Leaving a Legacy: Lori Sims


Kayla Crowder, Lynae Sims and Lori Sims

When you give, you develop a philanthropic personal culture. At first, it's to explore and feel what it's like to make a difference. Then you begin to develop a passion for giving as you become more aware and learn. This is the process we try to help our donors with. We want them to give from a transformational perspective rather than a transactional perspective. Transactional giving is like a retail purchase; you get something for a dollar amount. When giving from a transformational perspective, you focus on how you want to transform someone's life or a particular program. It's priceless. There is a connection when you give to transform and stay involved in the journey.

Vern and I have made provisions through our wills to endow the scholarship we support annually now. The Pershing Sims Scholarship for Poverty Prevention is in memory of my dad, who was a child of poverty and worked to rise above it. Coming from a large family, we lived in semi-poverty, and now after three generations, the cycle of poverty is broken. My dad was an example that it takes personal passion, education, and some outside help or support to overcome a desperate situation.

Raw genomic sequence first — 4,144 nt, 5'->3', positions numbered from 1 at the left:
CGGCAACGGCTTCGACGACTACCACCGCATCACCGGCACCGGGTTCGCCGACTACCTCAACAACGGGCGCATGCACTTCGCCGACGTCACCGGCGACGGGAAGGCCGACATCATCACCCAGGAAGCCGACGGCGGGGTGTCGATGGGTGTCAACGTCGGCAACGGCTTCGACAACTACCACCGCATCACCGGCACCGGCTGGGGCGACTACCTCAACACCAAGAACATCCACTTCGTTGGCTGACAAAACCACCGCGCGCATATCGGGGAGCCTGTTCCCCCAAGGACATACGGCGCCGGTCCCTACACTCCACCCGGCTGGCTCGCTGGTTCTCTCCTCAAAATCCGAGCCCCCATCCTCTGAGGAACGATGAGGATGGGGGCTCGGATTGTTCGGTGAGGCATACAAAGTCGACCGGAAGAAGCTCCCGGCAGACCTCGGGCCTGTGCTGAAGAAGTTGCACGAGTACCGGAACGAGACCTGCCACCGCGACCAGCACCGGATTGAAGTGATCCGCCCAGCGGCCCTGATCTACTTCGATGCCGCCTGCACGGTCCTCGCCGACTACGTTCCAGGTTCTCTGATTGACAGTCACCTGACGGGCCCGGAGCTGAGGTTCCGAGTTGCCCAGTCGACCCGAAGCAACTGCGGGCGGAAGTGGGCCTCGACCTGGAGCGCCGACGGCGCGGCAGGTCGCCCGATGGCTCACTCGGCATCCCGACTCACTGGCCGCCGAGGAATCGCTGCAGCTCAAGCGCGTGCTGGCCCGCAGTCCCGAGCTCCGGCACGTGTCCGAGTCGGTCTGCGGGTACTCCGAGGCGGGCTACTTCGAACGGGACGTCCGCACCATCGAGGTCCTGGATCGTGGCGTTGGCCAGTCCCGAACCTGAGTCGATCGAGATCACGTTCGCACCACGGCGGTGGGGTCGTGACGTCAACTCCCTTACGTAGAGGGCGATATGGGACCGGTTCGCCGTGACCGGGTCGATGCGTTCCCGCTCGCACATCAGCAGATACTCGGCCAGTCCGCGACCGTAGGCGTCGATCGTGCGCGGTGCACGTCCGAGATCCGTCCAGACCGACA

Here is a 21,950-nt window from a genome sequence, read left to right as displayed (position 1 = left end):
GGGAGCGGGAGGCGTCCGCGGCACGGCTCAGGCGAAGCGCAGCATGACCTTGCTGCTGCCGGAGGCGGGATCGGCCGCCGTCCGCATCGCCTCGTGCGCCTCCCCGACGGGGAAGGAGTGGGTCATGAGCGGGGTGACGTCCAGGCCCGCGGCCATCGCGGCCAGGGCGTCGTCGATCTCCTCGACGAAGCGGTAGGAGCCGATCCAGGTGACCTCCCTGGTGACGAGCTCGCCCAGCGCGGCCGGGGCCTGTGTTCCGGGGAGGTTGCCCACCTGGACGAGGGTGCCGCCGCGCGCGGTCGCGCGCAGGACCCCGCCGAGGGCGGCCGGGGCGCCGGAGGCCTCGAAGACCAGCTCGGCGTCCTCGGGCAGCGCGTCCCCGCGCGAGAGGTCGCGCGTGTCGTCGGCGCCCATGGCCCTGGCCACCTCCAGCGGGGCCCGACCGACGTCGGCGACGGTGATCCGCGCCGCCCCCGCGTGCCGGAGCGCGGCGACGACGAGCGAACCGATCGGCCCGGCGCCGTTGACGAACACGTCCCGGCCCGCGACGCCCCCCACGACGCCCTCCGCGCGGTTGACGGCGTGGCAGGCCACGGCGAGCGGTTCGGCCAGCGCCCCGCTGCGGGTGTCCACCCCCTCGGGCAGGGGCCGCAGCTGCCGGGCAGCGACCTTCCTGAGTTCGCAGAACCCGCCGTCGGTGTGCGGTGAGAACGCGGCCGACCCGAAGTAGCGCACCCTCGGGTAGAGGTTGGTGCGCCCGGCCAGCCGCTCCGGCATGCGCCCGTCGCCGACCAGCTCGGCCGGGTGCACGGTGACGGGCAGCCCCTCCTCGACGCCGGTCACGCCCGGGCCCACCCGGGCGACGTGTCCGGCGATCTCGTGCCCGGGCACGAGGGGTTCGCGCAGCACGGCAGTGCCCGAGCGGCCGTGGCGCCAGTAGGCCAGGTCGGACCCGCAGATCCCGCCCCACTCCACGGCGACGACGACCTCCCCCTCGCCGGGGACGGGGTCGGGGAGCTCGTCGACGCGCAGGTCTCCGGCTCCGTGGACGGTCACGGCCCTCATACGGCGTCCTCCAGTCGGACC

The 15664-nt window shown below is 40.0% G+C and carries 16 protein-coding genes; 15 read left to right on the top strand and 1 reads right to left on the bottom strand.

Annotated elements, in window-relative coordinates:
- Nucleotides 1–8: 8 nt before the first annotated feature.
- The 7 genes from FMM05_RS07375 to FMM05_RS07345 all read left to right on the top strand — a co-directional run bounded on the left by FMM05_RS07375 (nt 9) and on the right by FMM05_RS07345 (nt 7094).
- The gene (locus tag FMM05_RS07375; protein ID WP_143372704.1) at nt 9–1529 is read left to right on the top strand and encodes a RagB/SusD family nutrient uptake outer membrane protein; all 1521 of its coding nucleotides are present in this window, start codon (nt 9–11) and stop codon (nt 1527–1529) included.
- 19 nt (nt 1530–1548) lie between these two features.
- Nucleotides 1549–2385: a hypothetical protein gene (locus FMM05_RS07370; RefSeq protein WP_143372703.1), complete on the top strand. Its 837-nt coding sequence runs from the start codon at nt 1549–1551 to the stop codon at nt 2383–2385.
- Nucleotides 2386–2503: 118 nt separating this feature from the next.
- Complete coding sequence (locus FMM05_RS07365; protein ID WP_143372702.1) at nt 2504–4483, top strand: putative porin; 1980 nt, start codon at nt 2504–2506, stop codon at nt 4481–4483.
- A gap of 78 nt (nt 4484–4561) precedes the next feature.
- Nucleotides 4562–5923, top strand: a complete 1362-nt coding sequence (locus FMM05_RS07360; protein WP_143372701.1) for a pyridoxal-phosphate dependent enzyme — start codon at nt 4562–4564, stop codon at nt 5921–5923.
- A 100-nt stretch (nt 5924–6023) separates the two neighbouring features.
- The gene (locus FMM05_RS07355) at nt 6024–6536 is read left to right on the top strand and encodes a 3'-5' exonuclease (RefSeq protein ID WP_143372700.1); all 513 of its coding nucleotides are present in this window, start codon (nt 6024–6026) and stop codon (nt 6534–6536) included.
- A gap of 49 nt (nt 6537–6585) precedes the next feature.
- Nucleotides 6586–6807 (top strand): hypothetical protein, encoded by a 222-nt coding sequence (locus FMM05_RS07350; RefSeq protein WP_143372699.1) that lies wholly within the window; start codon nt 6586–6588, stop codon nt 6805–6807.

Right now I see my community as Kayla Crowder, the recipient of our scholarship. I know she will go on to do great things. When she gets into the workforce, we will be able to look on and see what she does and how the world is a better place through her. She wants to work with under privileged populations. She grew up in a family of five girls of a single mother. Those are just a few of the things that made her a great candidate for our scholarship. We have shared values.

My passion is freedom of thought and choices. Empowerment is life-changing and long-lasting. I like helping people to be their best and making them aware of their options. It breaks my heart knowing there are people in bad situations who just don't know how to get out of them or rise above it. Being raised in a big family we learned to be resourceful, and we also benefitted from other people's kindness.

The critical tipping point for me, allowing me to go from poverty to success, was getting a solid education. Education can break the cycle of poverty and help people get to the next step of advancement in their lives and careers. When you extend what you have beyond yourself, people live longer, healthier lives. We are all better because of universities and what they produce for society.